I just finished a 13 1/2 hour shift, and spent 36 of the previous 48 hours sleeping and delerious. I have a horrendous sore throat. My voice is almost gone though, and I’ll bet by the end of my next 12 hour shift it will be completely gone. How can I see patients if I can’t speak? BEing delerious would have been fun, except that it was a crappy way to spend my 2 days off. And if you’re going to be delerious, I’d reccomend skipping the headache and joint pains. The benedryl, however, I couldn’t have done without.

I’m too worn out to really think about my day, but a few notable patients:

-the anxious man whom I gave a script for ativan who called back an hour later saying he lost it

-the 12 year old with classic textbook symptoms of appendicits in whom I skipped a belly CT and the surgeons took him straight to the OR (yay me for making a clinical diagnosis of appy!)

-The man with a 31,000 white cell count and a creatinine of 6.2 who sat in the ED for about 10 hours while medicine and surgery pissed over who would admit him.

-the nurse who pulled me aside at the end of my shift to tell me about his burning urination


Today was a much better day at work. Sick people that I might have actually helped. The sickest, in fact, had their consultants already in the department, so I was more of a formality on those, but it’s good to see sick people and have help close by. By sick, I mean almost dead. One patient was having a severe heart attack with a pulse of 20 and an unobtainable blood pressure, but…he was awake and in pain. He went straight to the cath lab.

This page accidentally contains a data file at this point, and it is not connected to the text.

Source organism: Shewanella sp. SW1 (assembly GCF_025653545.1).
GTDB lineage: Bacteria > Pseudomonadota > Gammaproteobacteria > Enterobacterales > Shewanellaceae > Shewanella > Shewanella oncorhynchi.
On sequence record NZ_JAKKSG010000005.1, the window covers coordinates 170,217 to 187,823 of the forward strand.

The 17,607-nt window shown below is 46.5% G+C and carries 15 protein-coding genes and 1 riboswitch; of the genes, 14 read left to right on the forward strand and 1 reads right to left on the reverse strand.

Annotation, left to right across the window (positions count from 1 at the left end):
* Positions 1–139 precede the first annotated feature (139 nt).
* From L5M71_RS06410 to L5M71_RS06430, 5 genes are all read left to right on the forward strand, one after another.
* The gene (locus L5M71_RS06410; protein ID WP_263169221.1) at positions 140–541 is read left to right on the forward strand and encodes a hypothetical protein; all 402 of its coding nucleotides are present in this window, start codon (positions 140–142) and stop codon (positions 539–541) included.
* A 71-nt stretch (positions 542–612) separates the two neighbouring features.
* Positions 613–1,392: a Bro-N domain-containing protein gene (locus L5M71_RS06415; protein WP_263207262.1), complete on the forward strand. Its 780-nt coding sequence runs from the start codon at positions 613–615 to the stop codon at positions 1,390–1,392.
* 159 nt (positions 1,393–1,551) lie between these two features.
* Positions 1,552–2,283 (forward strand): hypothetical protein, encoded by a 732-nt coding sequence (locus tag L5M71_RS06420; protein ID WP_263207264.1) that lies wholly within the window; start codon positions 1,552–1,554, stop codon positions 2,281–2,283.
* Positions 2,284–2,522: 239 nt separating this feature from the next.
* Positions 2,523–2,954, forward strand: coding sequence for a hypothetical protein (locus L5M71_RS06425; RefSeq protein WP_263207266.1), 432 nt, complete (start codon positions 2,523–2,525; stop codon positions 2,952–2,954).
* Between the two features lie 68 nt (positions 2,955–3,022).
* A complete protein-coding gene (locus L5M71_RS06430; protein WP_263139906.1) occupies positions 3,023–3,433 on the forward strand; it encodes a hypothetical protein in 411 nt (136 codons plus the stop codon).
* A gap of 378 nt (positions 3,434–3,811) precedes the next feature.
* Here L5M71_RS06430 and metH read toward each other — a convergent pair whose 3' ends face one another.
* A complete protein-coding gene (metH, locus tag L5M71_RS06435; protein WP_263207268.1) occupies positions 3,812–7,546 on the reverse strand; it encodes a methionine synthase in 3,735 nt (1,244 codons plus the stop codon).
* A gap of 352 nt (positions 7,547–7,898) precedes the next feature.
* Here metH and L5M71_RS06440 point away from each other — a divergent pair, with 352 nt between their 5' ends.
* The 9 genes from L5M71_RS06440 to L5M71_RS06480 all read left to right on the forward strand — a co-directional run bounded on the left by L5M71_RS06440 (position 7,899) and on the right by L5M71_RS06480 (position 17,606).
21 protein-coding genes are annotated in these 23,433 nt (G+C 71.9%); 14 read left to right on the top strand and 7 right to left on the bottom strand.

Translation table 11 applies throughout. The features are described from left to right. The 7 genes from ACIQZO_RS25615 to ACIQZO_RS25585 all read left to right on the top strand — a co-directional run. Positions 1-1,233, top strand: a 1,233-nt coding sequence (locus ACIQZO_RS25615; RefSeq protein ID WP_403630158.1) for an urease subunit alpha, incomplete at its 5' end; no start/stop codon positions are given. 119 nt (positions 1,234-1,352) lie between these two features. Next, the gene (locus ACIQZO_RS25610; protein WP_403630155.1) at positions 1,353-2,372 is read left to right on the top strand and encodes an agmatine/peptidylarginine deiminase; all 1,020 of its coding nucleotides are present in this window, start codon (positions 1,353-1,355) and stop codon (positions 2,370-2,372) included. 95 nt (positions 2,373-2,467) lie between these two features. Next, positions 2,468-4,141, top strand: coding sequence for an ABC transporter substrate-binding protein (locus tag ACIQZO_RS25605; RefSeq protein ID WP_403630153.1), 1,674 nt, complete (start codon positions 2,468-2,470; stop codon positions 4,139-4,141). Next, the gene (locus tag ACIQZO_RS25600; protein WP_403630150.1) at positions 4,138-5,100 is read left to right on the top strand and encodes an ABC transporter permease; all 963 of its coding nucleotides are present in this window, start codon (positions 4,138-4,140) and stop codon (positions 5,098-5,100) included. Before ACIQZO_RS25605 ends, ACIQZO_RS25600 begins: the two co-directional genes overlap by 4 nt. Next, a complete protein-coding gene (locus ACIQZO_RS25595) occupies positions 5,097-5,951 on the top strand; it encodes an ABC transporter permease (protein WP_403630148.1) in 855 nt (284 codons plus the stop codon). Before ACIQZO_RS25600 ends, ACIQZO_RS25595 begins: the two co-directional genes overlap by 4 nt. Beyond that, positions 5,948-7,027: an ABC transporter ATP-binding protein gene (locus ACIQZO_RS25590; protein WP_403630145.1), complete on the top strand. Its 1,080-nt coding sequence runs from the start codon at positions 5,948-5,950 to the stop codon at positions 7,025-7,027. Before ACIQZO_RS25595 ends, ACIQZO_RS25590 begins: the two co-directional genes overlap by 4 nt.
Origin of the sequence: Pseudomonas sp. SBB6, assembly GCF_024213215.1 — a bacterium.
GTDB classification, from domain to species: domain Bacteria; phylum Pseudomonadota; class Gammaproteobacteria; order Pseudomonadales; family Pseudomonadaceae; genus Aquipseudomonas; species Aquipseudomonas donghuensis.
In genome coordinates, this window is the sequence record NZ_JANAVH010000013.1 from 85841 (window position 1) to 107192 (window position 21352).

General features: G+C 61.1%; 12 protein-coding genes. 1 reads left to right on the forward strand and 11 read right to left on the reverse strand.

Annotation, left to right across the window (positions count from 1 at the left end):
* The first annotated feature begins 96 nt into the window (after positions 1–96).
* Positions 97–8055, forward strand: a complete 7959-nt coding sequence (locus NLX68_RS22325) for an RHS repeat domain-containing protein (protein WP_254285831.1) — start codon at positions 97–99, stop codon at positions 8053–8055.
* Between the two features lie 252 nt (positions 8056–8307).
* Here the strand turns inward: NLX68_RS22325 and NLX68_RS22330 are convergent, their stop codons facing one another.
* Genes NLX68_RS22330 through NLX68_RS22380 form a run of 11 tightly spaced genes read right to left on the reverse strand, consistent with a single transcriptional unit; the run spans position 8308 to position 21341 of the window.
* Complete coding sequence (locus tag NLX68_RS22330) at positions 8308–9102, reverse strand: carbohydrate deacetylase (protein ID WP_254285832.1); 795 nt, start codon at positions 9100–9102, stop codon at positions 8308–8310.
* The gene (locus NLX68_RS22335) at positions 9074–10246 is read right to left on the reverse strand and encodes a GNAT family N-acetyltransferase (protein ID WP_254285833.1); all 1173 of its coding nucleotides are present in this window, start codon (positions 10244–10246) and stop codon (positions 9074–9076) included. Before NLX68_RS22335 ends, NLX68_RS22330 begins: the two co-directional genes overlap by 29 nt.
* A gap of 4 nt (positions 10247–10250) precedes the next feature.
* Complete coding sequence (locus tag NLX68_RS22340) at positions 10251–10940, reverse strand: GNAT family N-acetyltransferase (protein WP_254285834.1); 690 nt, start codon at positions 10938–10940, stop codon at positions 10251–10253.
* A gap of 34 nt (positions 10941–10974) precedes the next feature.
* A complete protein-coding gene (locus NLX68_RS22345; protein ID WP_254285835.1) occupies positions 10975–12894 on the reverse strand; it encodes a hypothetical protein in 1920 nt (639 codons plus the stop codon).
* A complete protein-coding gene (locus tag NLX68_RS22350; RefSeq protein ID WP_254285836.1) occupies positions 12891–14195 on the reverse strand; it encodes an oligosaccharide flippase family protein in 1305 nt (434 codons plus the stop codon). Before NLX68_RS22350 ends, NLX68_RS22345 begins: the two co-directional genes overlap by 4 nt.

Well, OK, that was the only almost dead guy, and the cardiologists saw him before I got into the room. I saw a 3 year old with an incarcerated hernia…surgery was already there as well, so that was a no brainer for me. I saw a 65 year old man with a multiple sclerosis exacerbation, hallucinations and too weak to walk. He was an easy admission. I saw a lady with decreased appetite and weakness with no demonstrable explanation. She was admitted because her husband couldn’t take her at home. That admission was a little harder to sell, but I had no leeway…she couldn’t be sent home.